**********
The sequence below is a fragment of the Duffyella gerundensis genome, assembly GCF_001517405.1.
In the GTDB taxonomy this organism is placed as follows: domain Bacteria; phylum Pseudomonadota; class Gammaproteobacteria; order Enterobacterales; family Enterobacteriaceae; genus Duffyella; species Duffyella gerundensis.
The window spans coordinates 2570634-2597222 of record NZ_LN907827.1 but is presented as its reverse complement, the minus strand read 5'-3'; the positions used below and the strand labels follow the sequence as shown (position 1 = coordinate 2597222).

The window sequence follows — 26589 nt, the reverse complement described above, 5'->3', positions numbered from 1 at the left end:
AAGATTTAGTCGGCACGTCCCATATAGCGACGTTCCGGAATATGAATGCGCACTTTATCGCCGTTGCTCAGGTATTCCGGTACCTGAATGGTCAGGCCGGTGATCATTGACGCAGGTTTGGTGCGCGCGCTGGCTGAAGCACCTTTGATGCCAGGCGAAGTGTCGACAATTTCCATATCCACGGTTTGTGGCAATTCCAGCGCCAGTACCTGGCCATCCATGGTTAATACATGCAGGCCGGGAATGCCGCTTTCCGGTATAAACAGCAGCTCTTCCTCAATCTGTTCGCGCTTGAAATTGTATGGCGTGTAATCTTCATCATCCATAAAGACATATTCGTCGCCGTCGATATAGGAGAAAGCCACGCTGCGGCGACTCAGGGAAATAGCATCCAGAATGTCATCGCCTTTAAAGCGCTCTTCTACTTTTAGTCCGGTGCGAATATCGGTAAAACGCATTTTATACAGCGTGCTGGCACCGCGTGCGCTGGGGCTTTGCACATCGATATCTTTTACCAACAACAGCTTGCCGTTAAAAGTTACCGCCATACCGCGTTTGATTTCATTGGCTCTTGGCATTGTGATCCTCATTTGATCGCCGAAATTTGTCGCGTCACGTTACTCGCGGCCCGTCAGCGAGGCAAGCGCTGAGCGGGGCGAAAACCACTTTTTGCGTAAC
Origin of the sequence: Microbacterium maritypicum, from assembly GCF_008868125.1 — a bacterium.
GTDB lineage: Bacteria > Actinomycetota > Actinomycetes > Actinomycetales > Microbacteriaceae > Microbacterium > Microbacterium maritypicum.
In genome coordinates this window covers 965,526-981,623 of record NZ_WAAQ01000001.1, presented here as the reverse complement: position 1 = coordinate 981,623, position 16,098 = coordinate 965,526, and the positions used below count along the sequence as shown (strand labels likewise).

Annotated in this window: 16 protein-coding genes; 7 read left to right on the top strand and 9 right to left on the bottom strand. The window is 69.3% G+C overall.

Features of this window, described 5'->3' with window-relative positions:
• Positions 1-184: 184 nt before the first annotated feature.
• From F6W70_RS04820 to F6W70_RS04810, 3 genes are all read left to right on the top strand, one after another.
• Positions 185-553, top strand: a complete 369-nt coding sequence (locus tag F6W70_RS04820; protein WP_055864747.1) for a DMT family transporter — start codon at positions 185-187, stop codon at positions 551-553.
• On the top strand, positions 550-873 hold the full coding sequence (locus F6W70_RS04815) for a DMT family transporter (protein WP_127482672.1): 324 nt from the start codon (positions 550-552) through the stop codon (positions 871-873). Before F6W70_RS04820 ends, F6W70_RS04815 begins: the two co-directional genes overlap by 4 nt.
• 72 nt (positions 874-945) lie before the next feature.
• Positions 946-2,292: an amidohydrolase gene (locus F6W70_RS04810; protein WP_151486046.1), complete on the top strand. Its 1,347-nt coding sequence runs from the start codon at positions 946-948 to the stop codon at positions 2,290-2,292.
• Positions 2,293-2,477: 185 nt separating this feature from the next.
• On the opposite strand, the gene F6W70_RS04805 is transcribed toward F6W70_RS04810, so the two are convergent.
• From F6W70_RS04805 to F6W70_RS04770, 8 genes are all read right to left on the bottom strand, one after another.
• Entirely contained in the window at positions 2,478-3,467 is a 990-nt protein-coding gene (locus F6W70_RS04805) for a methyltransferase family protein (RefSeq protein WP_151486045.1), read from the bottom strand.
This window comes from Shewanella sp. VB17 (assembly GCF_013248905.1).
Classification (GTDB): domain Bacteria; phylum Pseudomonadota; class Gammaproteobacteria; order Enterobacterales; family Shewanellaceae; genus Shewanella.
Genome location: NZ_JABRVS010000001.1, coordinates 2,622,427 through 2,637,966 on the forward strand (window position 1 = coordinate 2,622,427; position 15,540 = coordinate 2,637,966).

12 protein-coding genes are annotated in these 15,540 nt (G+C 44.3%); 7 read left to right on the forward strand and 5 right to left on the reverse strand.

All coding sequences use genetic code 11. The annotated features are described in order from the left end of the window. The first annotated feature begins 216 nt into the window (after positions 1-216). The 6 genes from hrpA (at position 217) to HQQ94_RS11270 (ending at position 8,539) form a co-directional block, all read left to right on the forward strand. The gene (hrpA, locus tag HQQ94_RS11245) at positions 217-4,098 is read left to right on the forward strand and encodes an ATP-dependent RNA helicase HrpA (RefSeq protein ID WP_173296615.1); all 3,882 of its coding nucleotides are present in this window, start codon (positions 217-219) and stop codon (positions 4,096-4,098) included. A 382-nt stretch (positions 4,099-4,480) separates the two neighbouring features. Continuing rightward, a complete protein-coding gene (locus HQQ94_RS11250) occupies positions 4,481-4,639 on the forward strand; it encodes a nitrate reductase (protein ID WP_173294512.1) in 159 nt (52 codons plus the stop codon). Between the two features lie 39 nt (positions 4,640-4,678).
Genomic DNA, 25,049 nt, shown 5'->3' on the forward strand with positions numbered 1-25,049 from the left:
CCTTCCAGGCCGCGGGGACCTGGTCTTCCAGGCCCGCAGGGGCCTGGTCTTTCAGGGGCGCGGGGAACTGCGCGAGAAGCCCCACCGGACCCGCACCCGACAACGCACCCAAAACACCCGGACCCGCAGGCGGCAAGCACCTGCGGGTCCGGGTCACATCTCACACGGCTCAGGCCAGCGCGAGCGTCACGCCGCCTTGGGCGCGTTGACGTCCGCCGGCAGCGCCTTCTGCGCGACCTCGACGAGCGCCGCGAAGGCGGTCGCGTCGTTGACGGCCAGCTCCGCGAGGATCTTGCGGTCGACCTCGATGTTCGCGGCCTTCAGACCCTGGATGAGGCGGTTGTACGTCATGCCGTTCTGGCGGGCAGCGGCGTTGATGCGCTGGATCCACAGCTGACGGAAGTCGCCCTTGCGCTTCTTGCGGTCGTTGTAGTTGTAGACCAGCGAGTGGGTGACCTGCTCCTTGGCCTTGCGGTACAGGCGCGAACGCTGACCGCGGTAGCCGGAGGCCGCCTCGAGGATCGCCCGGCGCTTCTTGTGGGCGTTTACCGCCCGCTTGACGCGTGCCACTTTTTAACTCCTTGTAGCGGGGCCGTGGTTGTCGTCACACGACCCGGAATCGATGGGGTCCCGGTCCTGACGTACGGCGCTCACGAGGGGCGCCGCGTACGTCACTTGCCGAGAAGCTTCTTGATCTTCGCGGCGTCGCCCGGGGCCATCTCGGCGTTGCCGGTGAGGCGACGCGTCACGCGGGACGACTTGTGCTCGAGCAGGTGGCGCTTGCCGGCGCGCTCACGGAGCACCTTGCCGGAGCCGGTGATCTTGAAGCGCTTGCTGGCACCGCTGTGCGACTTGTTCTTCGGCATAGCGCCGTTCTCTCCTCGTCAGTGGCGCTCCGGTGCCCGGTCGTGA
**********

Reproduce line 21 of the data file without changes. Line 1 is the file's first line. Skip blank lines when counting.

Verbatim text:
This window comes from Shewanella sp. VB17 (assembly GCF_013248905.1).